[Angeldust: Dark Angel V] Hanna Peach

This is the last review of a series that I’ve been reading. The review for the fourth book can be found here.  A huge thank you to Hanna Peach for providing me with Angeldust as well as the rest of the series! What follows is an honest review for the last book and for the series overall.

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After the events of Angelblood, Alyx and Israel have decided that they can’t wait until everything is right, both in the world and between themselves. They have to take advantage of the time they have together now, because they have no idea where there lives will be in the next few weeks. After uncovering Michael’s horrible plans for the angels, humans, and planet, Alyx and her followers have to stop him before they can come to fruition. As Alyx speeds off to uncover the secrets of Raphael’s charm in a lost Seraphim city, she puts her trust in her friends to continue protecting themselves against Michael and his followers, not knowing that Michael is moving against them more quickly than they’d prepared for. Angeldust has everything that is good and frustrating about the series as a whole in it, making this a final installment that concluded the main story line well but also kept some story lines unfinished for potential spin-offs.

The Dark Angel series has always had love triangles, and Angeldust is no exception. I understand that love triangles often make the young adult/new adult genre go-round, but they became something that was the norm in the series. It was no surprise when there were more that continued in Angeldust. I felt that there were too many and that characters were jumping from one person to the next like crazy, while also keeping feelings for their first love interest which annoyed their second. I didn’t feel that the spurned point of the triangle needed to find someone immediately. These events are happening so quickly that I doubted the spurnee could get over the rejection quickly enough to have a meaningful relationship with the new love interest.

That said, I still don’t feel like Angeldust went too much into the confessions of love realm. There’s always been a focus on the true issues of the world instead of the fact that Alyx loves Israel. I love that this series puts romance behind the fight to save the world. It really knows where the heart of the story is and puts romance (or at least, the desire to run away together) on hold for the greater good. Although I do love the Israel and Alyx relationship, I liked that I could rely on the plot being well-written and engaging without being bogged down by too much lovey stuff. The dialogue is intelligent and keeps us focused on what Alyx is working toward and the undercurrent of love never takes over.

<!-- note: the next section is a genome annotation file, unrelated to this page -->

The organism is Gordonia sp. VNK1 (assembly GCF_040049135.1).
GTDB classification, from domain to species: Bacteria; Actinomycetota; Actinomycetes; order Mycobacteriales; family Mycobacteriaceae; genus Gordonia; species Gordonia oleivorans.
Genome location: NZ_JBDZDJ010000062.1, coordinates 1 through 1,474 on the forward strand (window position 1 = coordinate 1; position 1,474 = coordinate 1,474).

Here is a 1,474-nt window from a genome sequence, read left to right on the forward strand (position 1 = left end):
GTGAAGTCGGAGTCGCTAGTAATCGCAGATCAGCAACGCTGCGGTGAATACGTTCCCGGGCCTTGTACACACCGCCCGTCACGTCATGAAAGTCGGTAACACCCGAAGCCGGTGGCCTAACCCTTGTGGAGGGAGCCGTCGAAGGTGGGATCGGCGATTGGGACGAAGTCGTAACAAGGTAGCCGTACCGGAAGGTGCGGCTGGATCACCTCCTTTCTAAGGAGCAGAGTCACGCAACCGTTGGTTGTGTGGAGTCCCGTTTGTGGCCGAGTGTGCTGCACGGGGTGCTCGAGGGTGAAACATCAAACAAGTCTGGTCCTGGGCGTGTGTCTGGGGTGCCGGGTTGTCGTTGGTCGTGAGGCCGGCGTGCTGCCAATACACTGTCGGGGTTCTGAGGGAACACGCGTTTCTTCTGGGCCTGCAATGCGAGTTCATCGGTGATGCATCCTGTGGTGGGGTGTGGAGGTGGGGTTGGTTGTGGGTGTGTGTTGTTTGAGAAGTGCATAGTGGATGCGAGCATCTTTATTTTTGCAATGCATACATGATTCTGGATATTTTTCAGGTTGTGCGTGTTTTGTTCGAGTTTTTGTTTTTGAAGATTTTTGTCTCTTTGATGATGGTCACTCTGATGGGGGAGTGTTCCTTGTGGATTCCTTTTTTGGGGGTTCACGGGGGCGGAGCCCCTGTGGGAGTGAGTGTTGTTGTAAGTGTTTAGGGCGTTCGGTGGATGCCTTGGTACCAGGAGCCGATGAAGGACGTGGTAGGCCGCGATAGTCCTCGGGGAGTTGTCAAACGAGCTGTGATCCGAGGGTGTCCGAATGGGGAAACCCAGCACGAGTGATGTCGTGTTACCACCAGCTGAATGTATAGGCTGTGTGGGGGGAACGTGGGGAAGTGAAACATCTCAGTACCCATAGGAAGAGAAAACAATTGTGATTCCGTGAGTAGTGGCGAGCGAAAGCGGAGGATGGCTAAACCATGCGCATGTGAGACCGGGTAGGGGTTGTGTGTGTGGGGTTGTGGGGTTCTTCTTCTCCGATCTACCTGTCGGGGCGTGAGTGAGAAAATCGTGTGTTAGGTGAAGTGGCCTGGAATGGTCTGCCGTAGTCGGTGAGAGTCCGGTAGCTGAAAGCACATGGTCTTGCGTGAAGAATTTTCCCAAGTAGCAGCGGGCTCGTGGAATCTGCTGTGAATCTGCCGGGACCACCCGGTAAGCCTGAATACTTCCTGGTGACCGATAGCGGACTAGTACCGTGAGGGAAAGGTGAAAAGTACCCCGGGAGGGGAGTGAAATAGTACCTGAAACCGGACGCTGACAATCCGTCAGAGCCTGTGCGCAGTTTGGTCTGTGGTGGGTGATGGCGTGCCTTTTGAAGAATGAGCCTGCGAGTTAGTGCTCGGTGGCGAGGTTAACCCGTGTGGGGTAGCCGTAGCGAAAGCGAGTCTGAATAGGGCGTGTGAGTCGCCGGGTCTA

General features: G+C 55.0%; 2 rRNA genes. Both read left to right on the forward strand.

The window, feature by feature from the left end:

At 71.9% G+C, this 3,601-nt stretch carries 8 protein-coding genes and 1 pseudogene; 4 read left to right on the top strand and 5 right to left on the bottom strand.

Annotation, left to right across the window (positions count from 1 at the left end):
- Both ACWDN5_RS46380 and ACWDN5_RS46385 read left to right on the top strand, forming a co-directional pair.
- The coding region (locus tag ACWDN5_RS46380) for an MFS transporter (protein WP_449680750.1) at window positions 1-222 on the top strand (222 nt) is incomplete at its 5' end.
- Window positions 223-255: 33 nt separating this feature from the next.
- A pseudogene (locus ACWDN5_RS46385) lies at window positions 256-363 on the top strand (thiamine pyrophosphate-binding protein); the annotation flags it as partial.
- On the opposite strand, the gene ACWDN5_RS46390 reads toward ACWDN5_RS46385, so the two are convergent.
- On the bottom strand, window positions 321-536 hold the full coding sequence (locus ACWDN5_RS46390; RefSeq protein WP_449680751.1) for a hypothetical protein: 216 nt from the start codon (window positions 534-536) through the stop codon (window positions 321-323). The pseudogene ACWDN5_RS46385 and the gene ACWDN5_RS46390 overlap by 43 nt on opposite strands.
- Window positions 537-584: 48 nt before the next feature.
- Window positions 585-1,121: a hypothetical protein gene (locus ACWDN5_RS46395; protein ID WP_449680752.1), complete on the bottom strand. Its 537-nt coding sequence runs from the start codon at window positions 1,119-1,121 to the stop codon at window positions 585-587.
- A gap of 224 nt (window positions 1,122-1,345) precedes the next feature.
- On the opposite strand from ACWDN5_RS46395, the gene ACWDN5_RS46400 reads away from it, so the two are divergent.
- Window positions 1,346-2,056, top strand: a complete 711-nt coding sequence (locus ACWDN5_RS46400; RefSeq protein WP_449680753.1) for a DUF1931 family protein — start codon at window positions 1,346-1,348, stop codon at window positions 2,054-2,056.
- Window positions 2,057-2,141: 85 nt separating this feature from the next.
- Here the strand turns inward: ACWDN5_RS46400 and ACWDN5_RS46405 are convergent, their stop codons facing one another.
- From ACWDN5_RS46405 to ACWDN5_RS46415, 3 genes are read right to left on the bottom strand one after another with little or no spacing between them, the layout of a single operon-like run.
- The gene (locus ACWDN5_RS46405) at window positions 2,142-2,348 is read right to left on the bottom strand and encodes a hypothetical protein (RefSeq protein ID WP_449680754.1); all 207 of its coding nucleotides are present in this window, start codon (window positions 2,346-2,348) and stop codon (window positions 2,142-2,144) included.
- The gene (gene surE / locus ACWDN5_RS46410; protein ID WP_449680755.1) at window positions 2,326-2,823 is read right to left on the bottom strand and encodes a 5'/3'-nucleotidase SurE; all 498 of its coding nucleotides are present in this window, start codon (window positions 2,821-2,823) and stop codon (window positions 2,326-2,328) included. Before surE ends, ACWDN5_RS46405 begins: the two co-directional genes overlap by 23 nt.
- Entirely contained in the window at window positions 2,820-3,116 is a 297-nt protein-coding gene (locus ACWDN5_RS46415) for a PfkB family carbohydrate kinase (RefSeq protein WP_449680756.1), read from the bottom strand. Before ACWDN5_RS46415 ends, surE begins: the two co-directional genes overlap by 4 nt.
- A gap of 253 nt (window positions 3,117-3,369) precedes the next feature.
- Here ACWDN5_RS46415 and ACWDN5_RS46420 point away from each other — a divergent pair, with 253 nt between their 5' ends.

Angeldust keeps the focus on Alyx’s strength and her guardianship duties. I love that she continues to grow throughout the series, even when it’s nearing the end of the final novel. For me, she never plateaued as a character; I always found that her actions were realistic, thought-out, and fast paced. Her movement drives the plot of the series overall, because without the decisions that she makes (although not always good ones), most of the books wouldn’t have much drive. Hiding from your enemies sometimes works and is necessary, but it doesn’t often read as an interesting novel.

One of my favorite parts of this series was the element of side-quests. It allowed each book to have a focus. The plot of each individual book was well-constructed to fit into the larger plot of the entire series. I was never bored while reading these books because they all fit together, yet were also really good reads on their own. Each book is unique in its own right,  but the drive of the main plot was there.  Within each individual book, most of the problems that were unique to it were concluded, with the exception of Angeldust. The things that were left open at the conclusion of Angeldust were intentional, and following the overall theme of this review, realistic. Things don’t always finish with a cut-and-dried conclusion, so that ambiguousness was a bit refreshing in light of novels that end sugar-sweet.

As always, the plot of the book was fast paced, continuing the momentum that started in the first book and didn’t stop until the final book. Simultaneous events are happening and are split between characters and areas, making it impossible to stop reading when there’s a break in the action of one to focus on another. It’s a bit relieving when they all meet up again, because the breaks made me worry that something bad was going to happen when the point of view was switched to another character.

As much as I enjoyed this book and the series overall, there was one teensy bit regarding the ending that I was disappointed about. As a series, it concluded well with the exception of that moment. It’s not the sort of hitch that destroys an entire series for me, but when I literally groan out loud (and on a crowded train, no less), it makes me a little bummed. Oh well, can’t have everything be perfect. It’s one of my little tics as a reader.

When I look back on everything, I really enjoyed this series. The characters, the world, the plot, and the romance, it all just hit me as something that was very enjoyable and mature. Hanna Peach has a gift for writing her worlds into the reader, and I heartily recommend this for people who like fantasy/paranormal and a plot that ties together in the end. I’d be interested in reading other novels set in this Seraphim world.

4 stars.

Again, a thank you to Hanna Peach for providing me with books 2-5 of the Dark Angel series.

 

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